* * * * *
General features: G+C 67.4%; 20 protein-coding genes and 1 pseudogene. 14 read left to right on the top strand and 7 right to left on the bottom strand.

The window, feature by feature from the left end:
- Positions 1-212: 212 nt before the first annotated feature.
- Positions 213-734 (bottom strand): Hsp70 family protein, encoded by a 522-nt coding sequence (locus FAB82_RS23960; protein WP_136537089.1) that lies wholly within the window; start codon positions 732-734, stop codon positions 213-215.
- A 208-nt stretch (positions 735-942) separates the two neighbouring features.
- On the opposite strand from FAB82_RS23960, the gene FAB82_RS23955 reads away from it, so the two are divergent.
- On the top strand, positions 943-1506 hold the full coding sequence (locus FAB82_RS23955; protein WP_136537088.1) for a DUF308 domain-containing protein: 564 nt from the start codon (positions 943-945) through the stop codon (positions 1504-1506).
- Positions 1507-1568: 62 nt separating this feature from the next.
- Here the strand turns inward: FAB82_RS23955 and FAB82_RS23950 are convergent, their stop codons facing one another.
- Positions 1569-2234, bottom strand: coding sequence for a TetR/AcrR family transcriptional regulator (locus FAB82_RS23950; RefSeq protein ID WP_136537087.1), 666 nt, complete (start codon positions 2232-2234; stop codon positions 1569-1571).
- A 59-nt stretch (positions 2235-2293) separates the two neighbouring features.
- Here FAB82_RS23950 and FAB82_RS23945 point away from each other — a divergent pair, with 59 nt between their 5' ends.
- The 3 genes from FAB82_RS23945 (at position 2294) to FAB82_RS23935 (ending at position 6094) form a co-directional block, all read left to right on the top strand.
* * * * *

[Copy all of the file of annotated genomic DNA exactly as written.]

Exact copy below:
General features: G+C 67.4%; 20 protein-coding genes and 1 pseudogene. 14 read left to right on the top strand and 7 right to left on the bottom strand.

The window, feature by feature from the left end:
- Positions 1-212: 212 nt before the first annotated feature.
- Positions 213-734 (bottom strand): Hsp70 family protein, encoded by a 522-nt coding sequence (locus FAB82_RS23960; protein WP_136537089.1) that lies wholly within the window; start codon positions 732-734, stop codon positions 213-215.
- A 208-nt stretch (positions 735-942) separates the two neighbouring features.
- On the opposite strand from FAB82_RS23960, the gene FAB82_RS23955 reads away from it, so the two are divergent.
- On the top strand, positions 943-1506 hold the full coding sequence (locus FAB82_RS23955; protein WP_136537088.1) for a DUF308 domain-containing protein: 564 nt from the start codon (positions 943-945) through the stop codon (positions 1504-1506).
- Positions 1507-1568: 62 nt separating this feature from the next.
- Here the strand turns inward: FAB82_RS23955 and FAB82_RS23950 are convergent, their stop codons facing one another.
- Positions 1569-2234, bottom strand: coding sequence for a TetR/AcrR family transcriptional regulator (locus FAB82_RS23950; RefSeq protein ID WP_136537087.1), 666 nt, complete (start codon positions 2232-2234; stop codon positions 1569-1571).
- A 59-nt stretch (positions 2235-2293) separates the two neighbouring features.
- Here FAB82_RS23950 and FAB82_RS23945 point away from each other — a divergent pair, with 59 nt between their 5' ends.
- The 3 genes from FAB82_RS23945 (at position 2294) to FAB82_RS23935 (ending at position 6094) form a co-directional block, all read left to right on the top strand.